Wearing Running Shoes Does NOT Correct Pronation

The rearfoot angle (RFA) is a biomechanical variable widely used to determine the rearfoot motion (RM).

Shoe manufacturers began to develop running shoes with RM control that would supposedly alter foot-ground interaction mechanics and neutralize excessive pronation or supination; moreover, some studies have not shown differences in rearfoot motion in shod condition compared to barefoot.

This study intended to answer three questions:

1 – Do the shoes runners wear correspond to their respective barefoot RM?

2 – Does the eversion angle change during shod running, regardless the shoes worn?

3 – Can footwear designed for a specific RM (supination, pronation, neutral) correct or neutralize the eversion angle of runners?

Now this is a topic dear to our hearts at Bartold Clinical. For some time now we have been proposing changes to the way we look at, assess and prescribe running shoes, particularly in relation to two ubiquitous terms in our vernacular

overpronation and motion control

This recent study

The Association Between Rearfoot Motion While Barefoot and Shod in Different Types of Running Shoes in Recreational Runners, Silva et al Journal of Sports Science and Medicine (2020) 19, 383 – 389 may be read in its entirety here.

However, the authors did not hold back in their conclusions, which are as follows:

  • The footwear worn by the runners DID NOT correspond to their respective barefoot rearfoot motion.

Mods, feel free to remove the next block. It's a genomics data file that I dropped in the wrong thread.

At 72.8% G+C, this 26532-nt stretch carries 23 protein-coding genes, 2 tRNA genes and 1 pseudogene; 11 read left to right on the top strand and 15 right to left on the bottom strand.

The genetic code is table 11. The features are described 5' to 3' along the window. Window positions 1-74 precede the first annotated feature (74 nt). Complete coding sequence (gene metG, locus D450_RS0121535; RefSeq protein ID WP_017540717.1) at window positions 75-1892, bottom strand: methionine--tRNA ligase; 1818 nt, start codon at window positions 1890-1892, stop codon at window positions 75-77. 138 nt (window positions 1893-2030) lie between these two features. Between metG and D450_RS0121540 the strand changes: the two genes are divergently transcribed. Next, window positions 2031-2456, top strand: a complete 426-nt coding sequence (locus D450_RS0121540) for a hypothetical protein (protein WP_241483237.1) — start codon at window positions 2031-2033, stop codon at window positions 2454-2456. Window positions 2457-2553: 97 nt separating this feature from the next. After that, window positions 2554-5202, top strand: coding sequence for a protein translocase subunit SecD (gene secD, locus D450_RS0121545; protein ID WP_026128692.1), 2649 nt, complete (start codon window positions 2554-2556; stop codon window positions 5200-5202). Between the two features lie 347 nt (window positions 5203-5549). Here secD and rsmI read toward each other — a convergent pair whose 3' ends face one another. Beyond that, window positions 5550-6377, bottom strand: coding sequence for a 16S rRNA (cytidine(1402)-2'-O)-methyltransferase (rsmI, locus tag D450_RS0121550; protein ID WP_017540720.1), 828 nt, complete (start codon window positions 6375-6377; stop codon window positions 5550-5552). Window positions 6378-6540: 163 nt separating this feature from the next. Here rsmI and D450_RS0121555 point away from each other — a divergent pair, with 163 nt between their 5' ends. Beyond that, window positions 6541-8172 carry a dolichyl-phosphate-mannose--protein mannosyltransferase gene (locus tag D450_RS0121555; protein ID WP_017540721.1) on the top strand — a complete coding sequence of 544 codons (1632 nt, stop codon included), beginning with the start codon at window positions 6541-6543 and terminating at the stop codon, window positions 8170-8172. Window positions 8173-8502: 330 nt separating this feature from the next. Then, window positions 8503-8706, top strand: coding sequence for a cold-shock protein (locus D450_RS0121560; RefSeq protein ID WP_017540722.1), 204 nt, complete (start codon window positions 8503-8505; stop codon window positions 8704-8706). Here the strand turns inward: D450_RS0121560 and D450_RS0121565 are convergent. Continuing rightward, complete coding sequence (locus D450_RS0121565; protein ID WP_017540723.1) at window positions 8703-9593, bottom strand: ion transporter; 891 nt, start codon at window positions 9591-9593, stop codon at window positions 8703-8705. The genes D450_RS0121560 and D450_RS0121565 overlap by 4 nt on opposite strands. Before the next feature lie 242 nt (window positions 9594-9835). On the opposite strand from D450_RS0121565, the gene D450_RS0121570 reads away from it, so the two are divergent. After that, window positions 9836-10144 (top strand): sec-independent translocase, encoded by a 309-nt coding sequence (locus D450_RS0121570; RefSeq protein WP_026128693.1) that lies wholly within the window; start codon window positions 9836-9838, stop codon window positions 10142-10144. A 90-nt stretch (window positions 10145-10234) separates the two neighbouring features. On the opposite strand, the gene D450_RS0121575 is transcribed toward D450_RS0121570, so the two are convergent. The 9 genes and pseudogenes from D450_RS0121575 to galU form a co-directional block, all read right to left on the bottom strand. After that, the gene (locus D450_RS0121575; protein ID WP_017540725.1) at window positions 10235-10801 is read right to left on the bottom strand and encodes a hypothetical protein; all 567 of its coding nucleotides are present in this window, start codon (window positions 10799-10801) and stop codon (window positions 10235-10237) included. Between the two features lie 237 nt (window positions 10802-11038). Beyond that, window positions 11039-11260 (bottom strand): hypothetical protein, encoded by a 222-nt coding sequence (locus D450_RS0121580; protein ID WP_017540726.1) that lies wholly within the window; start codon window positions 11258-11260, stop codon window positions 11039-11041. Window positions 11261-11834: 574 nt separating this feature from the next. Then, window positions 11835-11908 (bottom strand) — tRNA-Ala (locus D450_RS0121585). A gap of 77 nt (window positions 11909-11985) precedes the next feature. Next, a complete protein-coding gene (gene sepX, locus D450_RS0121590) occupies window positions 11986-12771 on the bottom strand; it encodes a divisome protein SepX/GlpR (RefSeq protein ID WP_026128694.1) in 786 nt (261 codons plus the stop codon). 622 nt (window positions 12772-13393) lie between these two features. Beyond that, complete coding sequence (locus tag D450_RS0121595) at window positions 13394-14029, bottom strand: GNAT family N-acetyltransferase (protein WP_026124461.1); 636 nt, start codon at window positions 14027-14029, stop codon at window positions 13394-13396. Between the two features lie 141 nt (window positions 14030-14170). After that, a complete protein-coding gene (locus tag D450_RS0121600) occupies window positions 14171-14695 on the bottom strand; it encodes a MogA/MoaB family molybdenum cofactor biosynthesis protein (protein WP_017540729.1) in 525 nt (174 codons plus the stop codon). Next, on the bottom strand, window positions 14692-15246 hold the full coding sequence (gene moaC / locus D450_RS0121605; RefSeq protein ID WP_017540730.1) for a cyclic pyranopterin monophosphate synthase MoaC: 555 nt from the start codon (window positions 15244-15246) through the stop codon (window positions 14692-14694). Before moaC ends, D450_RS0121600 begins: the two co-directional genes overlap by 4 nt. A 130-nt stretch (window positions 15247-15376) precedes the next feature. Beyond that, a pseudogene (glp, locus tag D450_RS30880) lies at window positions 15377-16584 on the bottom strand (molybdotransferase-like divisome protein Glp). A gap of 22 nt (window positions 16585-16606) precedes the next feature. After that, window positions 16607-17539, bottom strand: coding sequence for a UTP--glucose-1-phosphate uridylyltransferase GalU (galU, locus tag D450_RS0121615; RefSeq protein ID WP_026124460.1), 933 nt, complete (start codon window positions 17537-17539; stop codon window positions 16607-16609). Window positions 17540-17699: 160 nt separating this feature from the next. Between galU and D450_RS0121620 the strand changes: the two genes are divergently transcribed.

• The eversion angle is GREATER during running with shoes than barefoot condition, meaning rearfoot kinematics is changed in shod running.
  • Wearing running shoes designed for their rearfoot motion DID NOT correct the pronation.

So, can we PLEASE stop talking about shoes controlling pronation (whatever that means) now?



The next paper which made me sit up is entitled

The Achilles Tendon Response to a Bout of Running is not affected by Triceps Surae Stretch Training in Runners, Neves et al Journal of Sports Science and Medicine (2020) 19, 358 – 363

As you will all by now know, the idea that stretching may be beneficial, at any level, has really been put under the microscope in recent years.

Again the authors were unequivocal in their conclusion:

  • Achilles tendon cross-sectional area does not change following a three-week triceps surae stretching protocol in recreational runners.
  • Achilles tendon cross-sectional area significantly decreases following running.
  • A three-week triceps surae stretching protocol is effective for increasing dorsiflexion range of motion.

So what we need to figure out from this is what is more important, Achilles tendon cross sectional area, or range of motion into dorsiflexion.

The paper may be read in its entirety here.

I know what I think is more important, by quite a long stretch.

How about you?

Leave a comment please!

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